The New College 2022 Equity Report goes into detail on the school’s demographics and how it compares to other liberal arts or Florida institutions. It also outlines specific, practical action steps the school would complete “to increase Black and Hispanic enrollment as a percentage of our First Time in College (FTIC) cohorts over the next three years.”
A program already in place is the Barancik Scholarship, which offers financial assistance and mentorship for local Sarasota-Manatee high school graduates for their college endeavors. Grants and awards such as these offer access to college for those who otherwise wouldn’t be able to attend. The financial obstacle is one of the biggest burdens for many first-generation students to overcome. And Barancik targets mentorship as well, recognizing how crucial this is for FTIC student success.
The Catalyst asked first-year Angel Methax her thoughts on why there should be a “First Generation” program at the school. “It’s pretty much for transition,” Methax replied. “It’s transitioning students into college without throwing you in the deep end of the pool. Other kids have parents they can go back to for help when they don’t understand things but we [first-generation students] don’t have that.”
Methax explained that choosing a school that supported students such as herself was important to her and she was upset when the Summer Series was canceled. This proposed series would have been a weekly webinar for families and students. During June and July, the webinar would go over topics from the FAFSA to school-specific terminology and more.
This series was announced through email to students on May 10th, but was canceled less than a month later on May 26 due to “scheduling conflicts.” Methax speculated that this sudden cancellation had to do with a staff departure, leaving Associate Director for Transition and Family Programs Joe Moore to do the job of two people.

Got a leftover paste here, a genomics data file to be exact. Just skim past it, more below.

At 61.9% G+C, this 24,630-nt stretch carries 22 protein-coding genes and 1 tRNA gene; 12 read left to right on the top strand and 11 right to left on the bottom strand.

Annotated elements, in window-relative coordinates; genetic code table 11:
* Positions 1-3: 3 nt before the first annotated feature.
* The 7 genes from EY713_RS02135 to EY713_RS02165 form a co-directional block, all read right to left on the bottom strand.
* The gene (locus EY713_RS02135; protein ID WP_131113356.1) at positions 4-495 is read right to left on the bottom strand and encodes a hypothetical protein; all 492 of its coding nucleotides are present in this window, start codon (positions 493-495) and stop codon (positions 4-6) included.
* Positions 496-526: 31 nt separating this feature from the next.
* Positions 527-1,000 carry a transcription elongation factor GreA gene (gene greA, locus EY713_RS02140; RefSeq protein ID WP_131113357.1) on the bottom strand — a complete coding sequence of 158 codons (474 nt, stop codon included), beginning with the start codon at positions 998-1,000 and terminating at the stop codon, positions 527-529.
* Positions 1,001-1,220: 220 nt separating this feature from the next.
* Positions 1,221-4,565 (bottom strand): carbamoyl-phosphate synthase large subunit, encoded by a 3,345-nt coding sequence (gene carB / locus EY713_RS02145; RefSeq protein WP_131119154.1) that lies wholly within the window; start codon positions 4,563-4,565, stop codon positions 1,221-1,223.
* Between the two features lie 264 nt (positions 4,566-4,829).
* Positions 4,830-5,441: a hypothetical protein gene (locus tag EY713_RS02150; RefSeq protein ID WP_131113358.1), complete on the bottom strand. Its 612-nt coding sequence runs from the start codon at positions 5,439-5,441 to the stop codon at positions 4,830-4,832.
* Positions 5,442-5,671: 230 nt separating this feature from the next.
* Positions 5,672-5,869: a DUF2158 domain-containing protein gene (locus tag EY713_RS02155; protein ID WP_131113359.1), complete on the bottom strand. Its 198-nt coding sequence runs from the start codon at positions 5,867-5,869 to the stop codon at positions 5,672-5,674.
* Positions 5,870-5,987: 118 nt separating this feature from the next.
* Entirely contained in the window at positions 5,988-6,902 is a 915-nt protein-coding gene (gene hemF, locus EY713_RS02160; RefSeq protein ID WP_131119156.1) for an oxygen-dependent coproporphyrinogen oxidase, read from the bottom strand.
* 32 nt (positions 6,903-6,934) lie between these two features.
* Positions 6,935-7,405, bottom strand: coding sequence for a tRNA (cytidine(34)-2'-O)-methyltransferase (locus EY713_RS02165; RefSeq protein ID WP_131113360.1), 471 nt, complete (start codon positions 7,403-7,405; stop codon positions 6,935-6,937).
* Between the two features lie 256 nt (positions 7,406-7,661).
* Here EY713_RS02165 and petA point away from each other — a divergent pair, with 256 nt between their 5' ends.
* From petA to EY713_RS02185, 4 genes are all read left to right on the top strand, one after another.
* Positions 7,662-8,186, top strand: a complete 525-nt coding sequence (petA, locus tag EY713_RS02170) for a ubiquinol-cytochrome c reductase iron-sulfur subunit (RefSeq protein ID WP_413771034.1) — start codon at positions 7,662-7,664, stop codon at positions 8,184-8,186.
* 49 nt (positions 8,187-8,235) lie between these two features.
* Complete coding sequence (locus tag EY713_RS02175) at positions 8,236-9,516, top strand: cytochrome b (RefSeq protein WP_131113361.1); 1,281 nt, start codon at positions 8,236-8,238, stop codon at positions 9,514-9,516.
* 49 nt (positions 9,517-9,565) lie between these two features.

As a first-generation student, this Catalyst reporter took advantage of the Welcome Wednesday events at the start of the semester that promised to go over the same material that would have been covered in the Summer Series webinars. Unlike the proposed Summer Series, Welcome Wednesday events were primarily lecture-based, leaving little room for audience members to ask questions, which was the appeal of the webinars when announced in the first place.
According to student employees, in the past, the Center for Career Engagement and Opportunity (CEO) has celebrated First-Generation College Student Recognition Day with an event for students and faculty identifying as such. The event provided resources, support and most of all, community, showing students they were surrounded by peers doing the hard work of becoming the first college graduates in their families, along with faculty providing evidence that it is very much possible. The CEO has confirmed that there are no plans for a similar event this fall. They do still have many resources, both online and in person, pertaining to career, job and study abroad experiences available to all students.
Currently, the college has affinity organizations for students based on ethnic and religious identity. Some long-standing ones include the Black Student Union (BSU), the Asian American and Pacific Islander Student Alliance (APISA) and Hillel. Latinx club has not been active this semester despite there being a large number of Latinx students on campus this year.
It is evident that New College is becoming an increasingly diverse student body, though there remains the deeper issue of community building. Now that more minority students are here, the goal of providing a smooth transition, retaining them and ensuring they feel included and recognized on campus is critical for long-term success.